Hopefully we can provide accelerators for a few more common operations in the future. 1d and 2d convolutions, and FIR, IIR filters are obvious possibilities. We’re still looking to see whether we can make the QPUs available for third parties to write code on.

Martin avatar

Opening up the QPU shaders and the GPU cores would be very nice indeed…

Swen avatar

Hi Eben, how can a company contribute to add more accelerators? We would like to use the QPUs to decode our ICT encoded video streams. Would be great if 3rd parties could get access to it.

eben avatar

QPU is certainly a good match for this sort of thing. Watch this space – I’m hopeful we can find a way to do this.

Sengan Baring-Gould avatar

That would be welcome.

Chris avatar

A 1D convolution is just 2 FFT transformations multiplied together and then the inverse FFT, so in theory this should be good for it.

dom avatar

These timings are with a pi on stock frequency. With my overclock settings, I get about 30% faster results.

Disabling hdmi output (tvservice -o) saves a few % if you are running headless. Reducing resolution or depth with fbset helps a little if you need the display.

dom avatar

sudo ./a.out
should be
sudo ./hello_fft.bin
with the released version of the code.

peepo avatar

well I’d like to have more of a handle on this, but a start is great!

anyone have a matrix transform handy, sum or other less demanding task?

had to run sudo make???

thanks again


Jim Manley avatar

Yes, the instructions should read “sudo make”, not “make” if you’re not logged in as root. We also need to provide some pointers (pun fully intended) to the less-experienced (e.g., educators) who may not be familiar with how to access the output via a character device.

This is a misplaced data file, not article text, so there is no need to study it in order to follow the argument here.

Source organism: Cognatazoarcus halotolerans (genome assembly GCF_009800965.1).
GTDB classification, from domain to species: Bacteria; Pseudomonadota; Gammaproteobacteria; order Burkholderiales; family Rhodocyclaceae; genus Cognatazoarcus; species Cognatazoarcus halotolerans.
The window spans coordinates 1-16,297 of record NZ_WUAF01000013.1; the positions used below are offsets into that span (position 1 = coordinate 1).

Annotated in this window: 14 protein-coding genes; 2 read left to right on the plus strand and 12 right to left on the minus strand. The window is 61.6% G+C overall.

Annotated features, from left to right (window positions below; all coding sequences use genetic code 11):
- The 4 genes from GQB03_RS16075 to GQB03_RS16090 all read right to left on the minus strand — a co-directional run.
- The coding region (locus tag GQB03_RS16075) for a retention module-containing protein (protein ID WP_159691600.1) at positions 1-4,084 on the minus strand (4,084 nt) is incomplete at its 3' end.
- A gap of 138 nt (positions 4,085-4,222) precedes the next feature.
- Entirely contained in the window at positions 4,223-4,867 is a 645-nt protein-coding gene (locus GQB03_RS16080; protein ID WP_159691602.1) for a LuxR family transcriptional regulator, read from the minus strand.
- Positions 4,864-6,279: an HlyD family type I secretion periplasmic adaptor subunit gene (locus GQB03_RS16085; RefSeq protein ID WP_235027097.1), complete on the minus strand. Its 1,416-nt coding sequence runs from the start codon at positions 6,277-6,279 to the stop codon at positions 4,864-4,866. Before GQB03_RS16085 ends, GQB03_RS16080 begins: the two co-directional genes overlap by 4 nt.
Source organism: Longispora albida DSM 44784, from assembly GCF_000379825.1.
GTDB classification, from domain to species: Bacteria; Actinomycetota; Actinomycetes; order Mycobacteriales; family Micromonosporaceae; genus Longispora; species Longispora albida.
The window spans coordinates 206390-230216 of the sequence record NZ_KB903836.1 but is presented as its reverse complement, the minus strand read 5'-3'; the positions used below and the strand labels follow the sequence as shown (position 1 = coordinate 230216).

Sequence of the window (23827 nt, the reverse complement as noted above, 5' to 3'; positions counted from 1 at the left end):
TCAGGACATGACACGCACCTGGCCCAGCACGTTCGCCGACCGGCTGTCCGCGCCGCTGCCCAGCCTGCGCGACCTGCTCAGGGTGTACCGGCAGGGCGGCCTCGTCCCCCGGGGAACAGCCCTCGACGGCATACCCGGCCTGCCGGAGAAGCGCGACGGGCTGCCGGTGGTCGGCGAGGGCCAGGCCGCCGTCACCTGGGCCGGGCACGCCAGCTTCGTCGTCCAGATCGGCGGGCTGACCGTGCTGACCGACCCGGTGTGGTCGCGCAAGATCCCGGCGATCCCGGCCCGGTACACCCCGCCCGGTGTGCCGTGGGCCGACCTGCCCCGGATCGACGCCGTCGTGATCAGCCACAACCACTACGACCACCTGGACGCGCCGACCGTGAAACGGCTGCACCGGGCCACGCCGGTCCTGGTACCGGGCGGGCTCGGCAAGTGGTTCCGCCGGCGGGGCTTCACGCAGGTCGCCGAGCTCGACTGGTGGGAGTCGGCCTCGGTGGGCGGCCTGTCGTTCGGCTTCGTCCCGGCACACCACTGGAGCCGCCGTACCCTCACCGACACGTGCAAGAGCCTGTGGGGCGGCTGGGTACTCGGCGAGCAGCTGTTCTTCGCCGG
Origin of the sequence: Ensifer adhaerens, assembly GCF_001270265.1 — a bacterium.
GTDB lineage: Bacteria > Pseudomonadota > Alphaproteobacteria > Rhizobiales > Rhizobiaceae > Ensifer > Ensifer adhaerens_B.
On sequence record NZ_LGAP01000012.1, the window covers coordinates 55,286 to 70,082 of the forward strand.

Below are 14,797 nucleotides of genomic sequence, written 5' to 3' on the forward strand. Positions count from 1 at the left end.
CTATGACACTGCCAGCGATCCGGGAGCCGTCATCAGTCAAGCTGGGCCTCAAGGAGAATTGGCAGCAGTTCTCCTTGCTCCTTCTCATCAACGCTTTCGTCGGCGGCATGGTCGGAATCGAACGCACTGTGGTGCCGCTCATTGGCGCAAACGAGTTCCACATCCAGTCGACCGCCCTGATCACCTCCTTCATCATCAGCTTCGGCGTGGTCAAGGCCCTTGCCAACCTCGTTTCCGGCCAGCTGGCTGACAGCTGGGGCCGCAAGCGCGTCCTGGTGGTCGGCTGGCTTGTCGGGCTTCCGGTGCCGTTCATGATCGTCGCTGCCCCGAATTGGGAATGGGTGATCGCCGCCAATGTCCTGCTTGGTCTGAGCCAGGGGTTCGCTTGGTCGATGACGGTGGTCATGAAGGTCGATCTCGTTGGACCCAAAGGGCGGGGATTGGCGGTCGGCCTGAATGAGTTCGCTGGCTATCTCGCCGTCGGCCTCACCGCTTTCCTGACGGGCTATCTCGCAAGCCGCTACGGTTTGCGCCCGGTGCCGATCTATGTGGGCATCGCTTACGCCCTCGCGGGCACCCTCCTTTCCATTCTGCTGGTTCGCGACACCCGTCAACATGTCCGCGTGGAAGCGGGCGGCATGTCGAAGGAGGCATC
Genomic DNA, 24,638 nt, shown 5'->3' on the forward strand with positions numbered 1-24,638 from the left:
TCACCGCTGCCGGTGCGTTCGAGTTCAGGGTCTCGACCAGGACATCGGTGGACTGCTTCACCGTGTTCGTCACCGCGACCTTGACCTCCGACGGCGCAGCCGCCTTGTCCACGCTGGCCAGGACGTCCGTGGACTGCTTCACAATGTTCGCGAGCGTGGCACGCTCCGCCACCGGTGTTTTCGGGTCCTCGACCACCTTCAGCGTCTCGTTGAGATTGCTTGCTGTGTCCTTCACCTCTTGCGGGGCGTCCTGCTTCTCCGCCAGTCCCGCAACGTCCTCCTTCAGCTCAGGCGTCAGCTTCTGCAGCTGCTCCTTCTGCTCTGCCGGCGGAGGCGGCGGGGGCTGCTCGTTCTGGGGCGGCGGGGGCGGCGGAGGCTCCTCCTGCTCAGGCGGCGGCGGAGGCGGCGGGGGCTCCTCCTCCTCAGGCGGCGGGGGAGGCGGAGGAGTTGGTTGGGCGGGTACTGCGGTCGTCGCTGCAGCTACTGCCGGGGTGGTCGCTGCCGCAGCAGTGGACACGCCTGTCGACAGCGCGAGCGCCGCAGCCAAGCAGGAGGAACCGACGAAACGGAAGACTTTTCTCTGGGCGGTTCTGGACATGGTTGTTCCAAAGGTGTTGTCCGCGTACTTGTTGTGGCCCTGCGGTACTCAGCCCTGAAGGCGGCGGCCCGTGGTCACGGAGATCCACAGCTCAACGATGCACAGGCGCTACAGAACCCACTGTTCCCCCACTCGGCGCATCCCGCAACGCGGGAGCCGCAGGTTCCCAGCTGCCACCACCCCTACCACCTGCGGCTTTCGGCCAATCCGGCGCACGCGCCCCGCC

As you know, this library is exactly the sort of thing I was discussing in my post the other day about accessing the GPU for doing math(s) things. Timing really is everything!

Andy avatar

I didn’t know about that directory! One of Pi’s little ‘easter eggs’.
Now, I’ve dreamt of making a copy of a machine I used to repair – dual-channel audio spectrum analyzer.
It looked like this on the inside…
(Scroll down for what it looked like on the inside!)
Stuffed full of TTL, NO microprocessor, just bit-slice. There were only about 4 of us in Europe who could fix one.
Pi would be SOOO much faster! Just a couple of A/D’s…Oh, MAMA!!!

Jonathan Morris avatar

I’m kind of confused. What is this supposed to do?

dom avatar

It’s a library for doing fourier transforms very fast.
Only useful if you want to do fourier transforms.

Fourier analysis has many scientific applications – in physics, partial differential equations, number theory, combinatorics, signal processing, imaging, probability theory, statistics, option pricing, cryptography, numerical analysis, acoustics, oceanography, sonar, optics, diffraction, geometry, protein structure analysis and other areas.

It’s been requested by people doing software defined radio and audio processing.

Jim Manley avatar

Fourier Transforms (FTs) are usually used to derive the frequency spectrum from a signal mathematically, but they have many, many more uses than that. If you imagine a sine wave at a single frequency, its Fourier Transform (FT) is a single line on a spectrograph (amplitude on the y axis vs. frequency on the x axis) at the frequency of the sine wave. However, a square wave at the same frequency will contain all of the odd harmonics of the fundamental frequency, with each harmonic dropping off in amplitude proportional to the inverse of the frequencies as they increase (see Triangle waves contain the odd harmonics dropping off proportional to the inverse of the amplitude squared with increasing frequency. More complex signals have correspondingly more complex spectra. It should be noted that a signal can also be derived in the reverse direction, given its spectrum in mathematical terms.